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;!  The porter, on his side, spoke, and said to Jean Valjean:!SECOND EPILOGUE,  The retreat from Malo-Yaroslavets when he had a free road into a well-supplied district and the parallel road was open to him along which Kutuzov afterwards pursued him- this unnecessary retreat along a devastated road- is explained to us as being due to profound considerations. Similarly profound considerations are given for his retreat from Smolensk to Orsha. Then his heroism at Krasnoe is described, where he is reported to have been prepared to accept battle and take personal command, and to have walked about with a birch stick and said:!,  The discussions continued a long time, and the longer they lasted the more heated became the disputes, culminating in shouts and personalities, and the less was it possible to arrive at any general conclusion from all that had been said. Prince Andrew, listening to this polyglot talk and to these surmises, plans, refutations, and shouts, felt nothing but amazement at what they were saying. A thought that had long since and often occurred to him during his military activities- the idea that there is not and cannot be any science of war, and that therefore there can be no such thing as a military genius- now appeared to him an obvious truth. "What theory and science is possible about a matter the conditions and circumstances of which are unknown and cannot be defined, especially when the strength of the acting forces cannot be ascertained? No one was or is able to foresee in what condition our or the enemy's armies will be in a day's time, and no one can gauge the force of this or that detachment. Sometimes- when there is not a coward at the front to shout, 'We are cut off!' and start running, but a brave and jolly lad who shouts, 'Hurrah!'- a detachment of five thousand is worth thirty thousand, as at Schon Grabern, while at times fifty thousand run from eight thousand, as at Austerlitz. What science can there be in a matter in which, as in all practical matters, nothing can be defined and everything depends on innumerable conditions, the significance of which is determined at a particular moment which arrives no one knows when? Armfeldt says our army is cut in half, and Paulucci says we have got the French army between two fires; Michaud says that the worthlessness of the Drissa camp lies in having the river behind it, and Pfuel says that is what constitutes its strength; Toll proposes one plan, Armfeldt another, and they are all good and all bad, and the advantages of any suggestions can be seen only at the moment of trial. And why do they all speak of a 'military genius'? Is a man a genius who can order bread to be brought up at the right time and say who is to go to the right and who to the left? It is only because military men are invested with pomp and power and crowds of sychophants flatter power, attributing to it qualities of genius it does not possess. The best generals I have known were, on the contrary, stupid or absent-minded men. Bagration was the best, Napoleon himself admitted that. And of Bonaparte himself! I remember his limited, self-satisfied face on the field of Austerlitz. Not only does a good army commander not need any special qualities, on the contrary he needs the absence of the highest and best human attributes- love, poetry, tenderness, and philosophic inquiring doubt. He should be limited, firmly convinced that what he is doing is very important (otherwise he will not have sufficient patience), and only then will he be a brave leader. God forbid that he should be humane, should love, or pity, or think of what is just and unjust. It is understandable that a theory of their 'genius' was invented for them long ago because they have power! The success of a military action depends not on them, but on the man in the ranks who shouts, 'We are lost!' or who shouts, 'Hurrah!' And only in the ranks can one serve with assurance of being useful."!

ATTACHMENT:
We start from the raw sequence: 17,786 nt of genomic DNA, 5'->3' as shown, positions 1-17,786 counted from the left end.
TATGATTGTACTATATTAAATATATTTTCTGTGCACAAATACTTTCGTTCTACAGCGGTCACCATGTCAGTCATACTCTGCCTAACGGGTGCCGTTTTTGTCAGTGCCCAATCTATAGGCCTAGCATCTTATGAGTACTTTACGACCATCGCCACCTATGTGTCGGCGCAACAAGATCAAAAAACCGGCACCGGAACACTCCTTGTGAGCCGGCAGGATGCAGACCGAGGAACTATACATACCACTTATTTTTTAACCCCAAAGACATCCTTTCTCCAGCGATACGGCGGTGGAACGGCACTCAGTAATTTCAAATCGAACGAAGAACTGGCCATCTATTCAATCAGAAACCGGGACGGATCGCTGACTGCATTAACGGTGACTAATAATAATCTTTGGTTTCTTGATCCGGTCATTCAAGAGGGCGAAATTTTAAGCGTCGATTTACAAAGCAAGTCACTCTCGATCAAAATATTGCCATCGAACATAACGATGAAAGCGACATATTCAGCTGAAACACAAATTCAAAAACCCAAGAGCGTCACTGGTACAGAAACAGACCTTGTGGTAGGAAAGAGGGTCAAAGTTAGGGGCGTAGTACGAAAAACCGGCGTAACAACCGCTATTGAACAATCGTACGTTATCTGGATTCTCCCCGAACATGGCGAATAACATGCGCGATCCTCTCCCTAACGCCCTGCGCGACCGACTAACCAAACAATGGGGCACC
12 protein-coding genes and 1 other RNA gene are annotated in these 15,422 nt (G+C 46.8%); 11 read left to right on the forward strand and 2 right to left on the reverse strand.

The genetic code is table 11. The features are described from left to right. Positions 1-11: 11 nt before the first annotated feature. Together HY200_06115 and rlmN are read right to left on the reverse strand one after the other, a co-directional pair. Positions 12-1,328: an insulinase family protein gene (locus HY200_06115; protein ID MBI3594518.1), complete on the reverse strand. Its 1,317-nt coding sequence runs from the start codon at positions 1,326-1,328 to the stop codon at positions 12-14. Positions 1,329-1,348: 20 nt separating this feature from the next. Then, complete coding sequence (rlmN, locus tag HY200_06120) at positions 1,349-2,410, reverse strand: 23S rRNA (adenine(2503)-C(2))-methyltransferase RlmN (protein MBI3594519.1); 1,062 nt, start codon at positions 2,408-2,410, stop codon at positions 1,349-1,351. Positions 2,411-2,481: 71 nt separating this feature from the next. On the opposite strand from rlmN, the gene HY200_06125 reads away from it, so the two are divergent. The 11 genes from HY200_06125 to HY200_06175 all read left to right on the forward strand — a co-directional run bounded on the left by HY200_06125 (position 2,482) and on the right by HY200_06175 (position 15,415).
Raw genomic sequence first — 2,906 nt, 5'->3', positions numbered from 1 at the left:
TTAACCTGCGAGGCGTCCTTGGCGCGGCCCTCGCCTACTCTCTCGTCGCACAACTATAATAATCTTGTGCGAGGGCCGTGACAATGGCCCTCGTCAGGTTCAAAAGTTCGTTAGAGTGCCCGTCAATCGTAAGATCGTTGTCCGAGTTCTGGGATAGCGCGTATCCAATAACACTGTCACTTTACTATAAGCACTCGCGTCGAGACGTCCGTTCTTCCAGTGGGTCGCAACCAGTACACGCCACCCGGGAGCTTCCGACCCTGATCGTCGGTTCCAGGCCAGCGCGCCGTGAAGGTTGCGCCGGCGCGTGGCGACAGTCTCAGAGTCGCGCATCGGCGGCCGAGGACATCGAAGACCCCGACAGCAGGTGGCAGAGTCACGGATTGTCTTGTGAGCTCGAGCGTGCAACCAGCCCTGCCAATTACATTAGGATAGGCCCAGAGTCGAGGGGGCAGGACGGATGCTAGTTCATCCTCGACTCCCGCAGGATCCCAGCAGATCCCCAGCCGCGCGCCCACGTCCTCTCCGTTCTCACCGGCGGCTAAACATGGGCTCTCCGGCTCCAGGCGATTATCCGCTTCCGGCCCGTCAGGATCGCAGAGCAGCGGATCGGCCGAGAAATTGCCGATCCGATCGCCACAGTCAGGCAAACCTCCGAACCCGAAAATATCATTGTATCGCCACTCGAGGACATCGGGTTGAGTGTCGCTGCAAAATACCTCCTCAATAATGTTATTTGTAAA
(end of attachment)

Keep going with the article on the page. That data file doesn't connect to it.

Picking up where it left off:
http://eshu.yeah.net/ ,  Early in the morning of the twelfth of June he came out of his tent, which was pitched that day on the steep left bank of the Niemen, and looked through a spyglass at the streams of his troops pouring out of the Vilkavisski forest and flowing over the three bridges thrown across the river. The troops, knowing of the Emperor's presence, were on the lookout for him, and when they caught sight of a figure in an overcoat and a cocked hat standing apart from his suite in front of his tent on the hill, they threw up their caps and shouted: "Vive l'Empereur!" and one after another poured in a ceaseless stream out of the vast forest that had concealed them and, separating, flowed on and on by the three bridges to the other side.,  He congratulated the counsel for the defence on his "loyalty," and skilfully took advantage of this loyalty.,  "Michael Feoklitych," said he to the esaul, "this is again fwom that German, you know. He"- he indicated Petya- "is serving under him."...  The town-hall of Paris took the place of the Cathedral of Rheims., ...,;

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,? Victor Hugo,LastIndexNext,  It almost seemed to him that unknown craters were forming in his bosom.,  "Why not?" asked Natasha in a frightened tone.,!